Morgan Taylor, the creator of the award-winning children’s multimedia project Gustafer Yellowgold, passed away on August 11 after a brief, sudden illness, his family and friends report.
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Taylor’s songs and artwork captivated multiple generations, earning him two Grammy nominations, Audible‘s award for Best Children’s Audiobook, and widespread critical acclaim. Described by The New YorkTimes as “a cross between Yellow Submarine and Dr. Seuss,” and by TIME Magazine as a “star of kindie rock,” Mr. Taylor’s memorable melodies, handcrafted illustrations, and whimsical lyrics helped to reimagine media for young readers and revolutionize the modern children’s music genre.
A self-taught artist and musician who grew up on comic books and AM/FM radio in Dayton, Ohio, the illustrator/musician conceived a world of colorful animals and alien characters and their adventures, each set to songs that most often recalled the tuneful soft rock of the 1960s and ’70s. His unique vision manifested in a multimedia series for young readers of videos, books, CDs, DVDs, audiobooks, wearable merchandise, and plush toys. Live performances included an off-Broadway theatrical run, concert tours with rock outfits like Wilco and The Polyphonic Spree, and shows for children and parents who often sang along together.
Each of his “moving, musical books”—animated music videos with subtitles for young readers—found joy in the mundane and delighted in the absurd, with Morgan’s unique wit woven throughout. In an era when much of the media created for children was inane, part of a corporate franchise, or both, Morgan served as the illustrator, composer, singer, and featured performer on the entirety of his work, and pursued an original, honest take on wholesome fare with an underlying message of inclusivity and acceptance of others.
“Curiosity, imagination, secrecy, guilt, euphoria, and narcissism each have a place in the musical narrative,” Taylor said of the Gustafer Yellowgold project in a 2014 interview. “Heady stuff, but all wrapped in a fun and humorous musical adventure.”
For the past nine months, Morgan served as the main creative voice for Sooper Books, a British-based digital story and audiobook site for which he penned over 50 original tales. He also spent the last two years writing the music and lyrics for Peabody, a STEM-based musical receiving its world premiere in Chicago this October that will debut over a dozen new songs.
The distinctive personality of Morgan’s work reflected its creator. Morgan enjoyed devoted friends, enthusiasts, and collaborators from around the world, many of whom acknowledged his gentle sweetness, generosity of spirit, intuitive compassion, and quirky sense of humor.
Nine-time Grammy-award winner Norah Jones said of Morgan, that he “sent a smile and a ray of light through everything he did, as the sound engineer at the Living Room on Stanton and Allen where we first met, through his songwriting, and through the fantastic world he created with Gustafer Yellowgold. He will be missed by so many people touched through friendship, art, and imagination.”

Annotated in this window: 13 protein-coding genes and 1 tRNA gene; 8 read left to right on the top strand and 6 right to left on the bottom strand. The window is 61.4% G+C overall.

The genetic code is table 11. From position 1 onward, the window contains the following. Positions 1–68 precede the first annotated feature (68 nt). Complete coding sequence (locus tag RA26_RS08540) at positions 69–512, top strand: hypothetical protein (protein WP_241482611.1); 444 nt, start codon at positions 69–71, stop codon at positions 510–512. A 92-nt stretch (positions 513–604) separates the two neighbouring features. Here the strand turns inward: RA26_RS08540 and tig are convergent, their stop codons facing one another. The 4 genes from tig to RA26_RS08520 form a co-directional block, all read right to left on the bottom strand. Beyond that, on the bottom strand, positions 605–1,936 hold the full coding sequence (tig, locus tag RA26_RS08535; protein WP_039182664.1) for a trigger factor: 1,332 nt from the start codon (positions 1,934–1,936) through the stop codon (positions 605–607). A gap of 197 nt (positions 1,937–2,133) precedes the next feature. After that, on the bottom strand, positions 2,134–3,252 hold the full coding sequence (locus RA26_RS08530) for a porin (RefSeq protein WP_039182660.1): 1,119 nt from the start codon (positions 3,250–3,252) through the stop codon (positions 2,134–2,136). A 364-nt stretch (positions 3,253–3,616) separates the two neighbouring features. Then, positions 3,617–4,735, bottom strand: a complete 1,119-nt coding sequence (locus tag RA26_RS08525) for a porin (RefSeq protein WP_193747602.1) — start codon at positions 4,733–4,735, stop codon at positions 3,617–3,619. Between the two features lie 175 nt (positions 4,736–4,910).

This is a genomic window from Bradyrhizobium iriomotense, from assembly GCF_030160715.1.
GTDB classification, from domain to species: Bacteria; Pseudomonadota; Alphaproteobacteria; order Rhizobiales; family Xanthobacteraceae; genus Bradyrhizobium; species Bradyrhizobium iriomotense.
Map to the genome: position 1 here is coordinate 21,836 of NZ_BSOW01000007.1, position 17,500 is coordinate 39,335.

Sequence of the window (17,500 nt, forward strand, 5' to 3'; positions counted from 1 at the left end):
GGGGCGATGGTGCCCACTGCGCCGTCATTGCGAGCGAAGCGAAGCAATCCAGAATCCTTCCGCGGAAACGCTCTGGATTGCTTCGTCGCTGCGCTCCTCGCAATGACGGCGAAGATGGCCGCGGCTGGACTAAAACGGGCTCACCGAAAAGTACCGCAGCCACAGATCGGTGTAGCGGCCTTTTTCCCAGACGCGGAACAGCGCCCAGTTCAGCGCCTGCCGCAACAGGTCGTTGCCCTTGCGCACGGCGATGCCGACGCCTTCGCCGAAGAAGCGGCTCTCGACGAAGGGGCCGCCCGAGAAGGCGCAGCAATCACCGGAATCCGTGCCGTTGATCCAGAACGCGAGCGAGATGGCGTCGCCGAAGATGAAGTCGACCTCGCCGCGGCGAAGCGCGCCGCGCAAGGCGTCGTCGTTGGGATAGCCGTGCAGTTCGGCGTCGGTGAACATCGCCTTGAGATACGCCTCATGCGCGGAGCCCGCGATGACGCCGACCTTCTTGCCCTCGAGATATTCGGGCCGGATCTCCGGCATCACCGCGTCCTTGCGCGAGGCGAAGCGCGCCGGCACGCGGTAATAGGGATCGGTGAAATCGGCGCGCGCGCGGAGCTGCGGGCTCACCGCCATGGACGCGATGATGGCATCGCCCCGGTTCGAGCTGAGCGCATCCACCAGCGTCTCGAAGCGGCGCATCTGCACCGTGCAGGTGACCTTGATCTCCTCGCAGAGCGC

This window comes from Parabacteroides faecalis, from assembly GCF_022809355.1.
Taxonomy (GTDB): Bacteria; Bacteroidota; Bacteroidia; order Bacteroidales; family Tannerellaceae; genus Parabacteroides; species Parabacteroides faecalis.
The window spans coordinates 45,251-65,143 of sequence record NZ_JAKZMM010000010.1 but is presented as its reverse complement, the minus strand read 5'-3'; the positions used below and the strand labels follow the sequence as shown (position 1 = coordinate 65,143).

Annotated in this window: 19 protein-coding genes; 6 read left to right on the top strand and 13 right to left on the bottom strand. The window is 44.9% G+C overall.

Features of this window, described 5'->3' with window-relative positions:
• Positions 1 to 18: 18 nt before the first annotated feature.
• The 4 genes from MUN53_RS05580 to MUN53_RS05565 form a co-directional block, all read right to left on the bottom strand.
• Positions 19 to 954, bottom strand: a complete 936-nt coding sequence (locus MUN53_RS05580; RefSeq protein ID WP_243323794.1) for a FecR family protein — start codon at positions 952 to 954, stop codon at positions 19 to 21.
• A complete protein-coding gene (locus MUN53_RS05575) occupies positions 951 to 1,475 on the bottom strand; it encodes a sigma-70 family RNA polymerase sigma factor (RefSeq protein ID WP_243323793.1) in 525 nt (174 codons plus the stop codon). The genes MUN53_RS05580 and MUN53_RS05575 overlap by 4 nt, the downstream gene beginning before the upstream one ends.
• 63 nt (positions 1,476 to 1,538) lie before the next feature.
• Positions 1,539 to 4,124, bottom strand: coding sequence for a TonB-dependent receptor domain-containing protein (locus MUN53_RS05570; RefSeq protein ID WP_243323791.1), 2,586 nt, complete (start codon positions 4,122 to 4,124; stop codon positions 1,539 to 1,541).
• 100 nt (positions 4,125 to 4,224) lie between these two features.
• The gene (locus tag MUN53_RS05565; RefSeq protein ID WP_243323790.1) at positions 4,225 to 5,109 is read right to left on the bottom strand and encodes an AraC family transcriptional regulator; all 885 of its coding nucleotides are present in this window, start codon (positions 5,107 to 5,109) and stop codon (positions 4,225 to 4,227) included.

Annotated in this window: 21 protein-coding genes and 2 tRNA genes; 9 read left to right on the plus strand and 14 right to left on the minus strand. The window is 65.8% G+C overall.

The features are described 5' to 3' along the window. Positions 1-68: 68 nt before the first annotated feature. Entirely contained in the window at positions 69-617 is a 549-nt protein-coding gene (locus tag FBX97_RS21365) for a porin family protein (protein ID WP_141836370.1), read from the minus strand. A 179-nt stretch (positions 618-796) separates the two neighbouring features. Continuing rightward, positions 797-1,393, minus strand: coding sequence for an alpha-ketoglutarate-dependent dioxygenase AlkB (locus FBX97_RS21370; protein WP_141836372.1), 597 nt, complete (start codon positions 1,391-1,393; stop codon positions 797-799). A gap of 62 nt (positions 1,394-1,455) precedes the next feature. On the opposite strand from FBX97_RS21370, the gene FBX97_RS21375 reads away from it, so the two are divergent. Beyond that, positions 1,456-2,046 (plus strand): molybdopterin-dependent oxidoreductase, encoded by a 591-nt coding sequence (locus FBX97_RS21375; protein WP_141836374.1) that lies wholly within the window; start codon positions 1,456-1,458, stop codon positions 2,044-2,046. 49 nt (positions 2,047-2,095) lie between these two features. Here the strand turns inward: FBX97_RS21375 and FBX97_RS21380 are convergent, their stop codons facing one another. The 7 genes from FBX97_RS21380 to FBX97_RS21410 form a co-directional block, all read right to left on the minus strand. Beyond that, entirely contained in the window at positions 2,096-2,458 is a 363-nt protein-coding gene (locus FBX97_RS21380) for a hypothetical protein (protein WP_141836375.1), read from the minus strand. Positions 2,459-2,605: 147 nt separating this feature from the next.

“He brought us the brilliant, imaginative world of Gustafer Yellowgold through music, story, and images. His life and work was truly inspiring,” said songwriter Lisa Loeb.
“He was such a light. A stalwart beam that shone prolifically and effusively,” said bassist John Munson of Trip Shakespeare and Semisonic. “He made the realities of growing up less scary for all of us, parents and children alike.”
“Through his lyrics, his stories, his tunes, or simply his presence, he inevitably made you feel better. A mischievous, whimsical, gentle soul with an unbounded, unceasing imagination,” said writer and collaborator Glen Berger.
“Morgan was one of the most original makers of art, and the most universally beloved individual I have ever known,” said songwriter David Poe.
“He was an absolutely beautiful, creative, hilarious champion of joy,” said Todd McHatton, one of Taylor’s colleagues on the family music circuit.
“We loved Morgan as our own family and looked forward to jamming with him,” said Danny Carey of Tool. “Morgan was an unbelievable musician.”
“Morgan was really, in his own way, a magician,” said Wilco’s Patrick Sansone, who produced one of the Gustafer projects. “He had the ability to weave his brilliant pop craftsmanship, his mischievous sense of humor and wide-eyed sense of childhood wonder, and his profound empathy and humanism into a delightful and meaningful spell.”
Morgan’s musical career began in high school and flourished when he moved in 1999 to New York City, where he served as the sound engineer at the acoustic performance venue The Living Room. There, he formed the band, Morgan Taylor’s Rock Group, and wrote many of the songs that would become Gustafer Yellowgold’s Wide, Wild World, the first of 12 releases in 2005.
New York was also where he met singer/songwriter Rachel Loshak, in 2000. They married in 2004, founded Apple Eye Productions to produce the Gustafer series, and eventually relocated to upstate New York with their two sons, Harvey (14) and Ridley (11).
In recent years, Morgan pursued a range of other passion projects, including a comprehensive podcast on Trip Shakespeare, an alternative band amongst his formative influences, which also included KISS and The Beatles. He was the host of the beloved radio show RadioCake on Radio Kingston WKNY for the last four years, spinning a waggish mix of family-friendly tunes.
Other musical projects and collaborations from over the years include Pause For Effect, B’Carfis, The Life & Times, Glee & Beak, Oo Oo Wa, Mink, Nest, David Poe, Lisa Loeb, Rachel Loshak, and The Autumn Defense.
He is survived by his wife, Rachel Loshak-Taylor, their sons Harvey and Ridley, his mother Elizabeth and sister Ann of Dayton, Ohio, and brother, Grant, of Los Angeles.
Morgan Taylor Go Fund Me to support this family.
Photo courtesy Mayers Consulting